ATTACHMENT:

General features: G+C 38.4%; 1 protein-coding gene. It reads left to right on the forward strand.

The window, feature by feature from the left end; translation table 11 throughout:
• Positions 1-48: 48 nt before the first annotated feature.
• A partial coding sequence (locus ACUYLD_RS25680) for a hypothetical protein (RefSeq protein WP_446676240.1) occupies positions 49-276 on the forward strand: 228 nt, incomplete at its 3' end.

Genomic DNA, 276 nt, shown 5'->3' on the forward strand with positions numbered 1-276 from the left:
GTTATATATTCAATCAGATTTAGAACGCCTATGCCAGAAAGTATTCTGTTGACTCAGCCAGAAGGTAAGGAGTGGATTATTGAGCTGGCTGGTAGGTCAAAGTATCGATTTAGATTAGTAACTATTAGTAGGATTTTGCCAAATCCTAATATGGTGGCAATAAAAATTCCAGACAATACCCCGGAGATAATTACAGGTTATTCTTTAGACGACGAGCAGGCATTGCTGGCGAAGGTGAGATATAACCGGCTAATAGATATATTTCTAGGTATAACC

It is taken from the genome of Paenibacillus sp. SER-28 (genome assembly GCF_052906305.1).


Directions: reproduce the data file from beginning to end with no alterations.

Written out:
General features: G+C 38.4%; 1 protein-coding gene. It reads left to right on the forward strand.

The window, feature by feature from the left end; translation table 11 throughout:
• Positions 1-48: 48 nt before the first annotated feature.
• A partial coding sequence (locus ACUYLD_RS25680) for a hypothetical protein (RefSeq protein WP_446676240.1) occupies positions 49-276 on the forward strand: 228 nt, incomplete at its 3' end.

Genomic DNA, 276 nt, shown 5'->3' on the forward strand with positions numbered 1-276 from the left:
GTTATATATTCAATCAGATTTAGAACGCCTATGCCAGAAAGTATTCTGTTGACTCAGCCAGAAGGTAAGGAGTGGATTATTGAGCTGGCTGGTAGGTCAAAGTATCGATTTAGATTAGTAACTATTAGTAGGATTTTGCCAAATCCTAATATGGTGGCAATAAAAATTCCAGACAATACCCCGGAGATAATTACAGGTTATTCTTTAGACGACGAGCAGGCATTGCTGGCGAAGGTGAGATATAACCGGCTAATAGATATATTTCTAGGTATAACC

It is taken from the genome of Paenibacillus sp. SER-28 (genome assembly GCF_052906305.1).